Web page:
Clerking patients is an extraordinary privilege. You can ask patients about anything from headaches to their bowel habits, and most of the time they will tell you happily. Because you’re wearing an ID and a stethoscope (not a white coat; they’re considered infection vectors in this country!) people will tell you things they wouldn’t tell close friends. You might talk about what happened when they were giving birth, or learn that their daughter’s husband hits her and they’re not allowed to see the grandchildren, or that their brother was killed by a landmine.

I went into medicine because I am interested in people above anything. People are often surprised that my first degree was in Eng. Lit., but to me, they’re just different approaches to the same questions: about who people are, and how they got to be like that. Clerking a patient can be fascinating, gratifying, and inspiring. To begin taking histories from the most boring-looking patients can be to embark on stories that are complicated and challenging, uplifting and often humbling, and the relationships you can build from spending that time with a patient, and keeping an eye on them for the rest of their hospital stay, are rewarding beyond words.

There are times when it doesn’t go so well, of course. The patients with cancer who feel accused when you ask how much they smoke or drink alcohol, no matter how hard you assure them (truthfully) that these are routine questions you ask absolutely everyone. The patients from the local prison who will happily tell you about their past drug use, but absolutely clam up and become verbally abusive when you try to establish their social background or any illnesses that might run in the family. The professional patients who’ve been in and out of hospital so many times they know the format off by heart, and tell you you’re useless when you start asking questions they think aren’t relevant. All this before you’ve even got to the examination and started poking and prodding while asking them to take big breaths in out through their mouth.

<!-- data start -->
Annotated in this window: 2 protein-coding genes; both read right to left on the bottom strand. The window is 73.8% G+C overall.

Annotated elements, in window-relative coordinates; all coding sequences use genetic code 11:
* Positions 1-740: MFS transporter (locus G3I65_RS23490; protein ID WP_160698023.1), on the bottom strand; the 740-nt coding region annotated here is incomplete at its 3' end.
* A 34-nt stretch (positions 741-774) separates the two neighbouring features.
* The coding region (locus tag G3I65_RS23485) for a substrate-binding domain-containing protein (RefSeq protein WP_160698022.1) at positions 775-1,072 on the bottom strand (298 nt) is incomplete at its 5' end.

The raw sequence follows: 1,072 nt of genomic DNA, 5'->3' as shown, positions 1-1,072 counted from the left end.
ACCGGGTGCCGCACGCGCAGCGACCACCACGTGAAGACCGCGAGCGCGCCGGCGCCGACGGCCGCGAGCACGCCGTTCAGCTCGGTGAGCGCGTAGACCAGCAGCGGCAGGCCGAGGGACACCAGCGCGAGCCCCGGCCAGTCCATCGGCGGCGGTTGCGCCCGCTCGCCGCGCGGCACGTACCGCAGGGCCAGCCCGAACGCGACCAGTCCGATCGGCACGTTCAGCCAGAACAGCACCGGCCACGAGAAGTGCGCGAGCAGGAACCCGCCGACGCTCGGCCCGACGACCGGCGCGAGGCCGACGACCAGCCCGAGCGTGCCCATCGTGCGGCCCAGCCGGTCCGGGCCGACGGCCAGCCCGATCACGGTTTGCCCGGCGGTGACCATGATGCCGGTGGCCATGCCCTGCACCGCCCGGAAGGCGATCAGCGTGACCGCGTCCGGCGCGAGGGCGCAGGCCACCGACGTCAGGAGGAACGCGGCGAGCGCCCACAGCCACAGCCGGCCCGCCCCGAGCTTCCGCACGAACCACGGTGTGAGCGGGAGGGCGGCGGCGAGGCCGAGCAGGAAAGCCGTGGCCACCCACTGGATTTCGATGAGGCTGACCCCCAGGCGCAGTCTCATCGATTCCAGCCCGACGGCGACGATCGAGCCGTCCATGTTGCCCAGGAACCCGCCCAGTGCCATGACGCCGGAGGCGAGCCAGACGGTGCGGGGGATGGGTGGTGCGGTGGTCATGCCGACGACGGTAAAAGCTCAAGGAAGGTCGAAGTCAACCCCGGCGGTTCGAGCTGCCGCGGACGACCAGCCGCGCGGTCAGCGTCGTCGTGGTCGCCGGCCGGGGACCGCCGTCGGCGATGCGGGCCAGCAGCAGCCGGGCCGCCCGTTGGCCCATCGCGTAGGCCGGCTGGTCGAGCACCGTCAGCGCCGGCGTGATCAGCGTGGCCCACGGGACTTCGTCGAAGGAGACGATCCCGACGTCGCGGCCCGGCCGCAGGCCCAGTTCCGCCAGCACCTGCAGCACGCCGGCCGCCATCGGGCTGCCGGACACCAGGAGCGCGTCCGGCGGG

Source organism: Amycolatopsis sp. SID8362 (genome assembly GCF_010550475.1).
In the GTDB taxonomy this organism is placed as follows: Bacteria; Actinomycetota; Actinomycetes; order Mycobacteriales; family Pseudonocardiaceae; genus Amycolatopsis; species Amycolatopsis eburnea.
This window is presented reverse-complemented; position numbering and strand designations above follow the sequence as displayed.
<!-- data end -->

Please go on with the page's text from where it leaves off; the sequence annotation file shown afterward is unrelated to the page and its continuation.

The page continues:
A few days ago I went with a friend to clerk an elderly man who’d been in hospital for a few days. He was fairly happy to talk to us, although he became annoyed a couple of times during the history when we tried to clarify things, or he felt he’d already answered our questions. When we’d examined his chest and abdomen and were about to begin our neurological exam he seemed to be getting annoyed and M suggested we could stop if he was tired. His response was, ‘Look, I’m half naked, lying here being touched by two beautiful young girls. What more could I want?’. Neither of us said anything. M carried on with examining the cranial nerves, and I watched her doing it, looking at her red pen and waving finger instead of his cheerful face. When we finished, we thanked him, and as we were gathering up our notepads and stacking the plastic chairs he cackled and asked ‘When’s my turn?’.

I don’t really know what I should have done in that situation. I wanted to tell him he was behaving inappropriately. I wanted his cancer to disappear immediately so that somebody would realise it was a mistake his being in hospital and throw him out so I’d never have to see him again. I wanted not to be a student, to have some kind of role in his care so that I’d have at least some authority to tell him that his behaviour was not acceptable.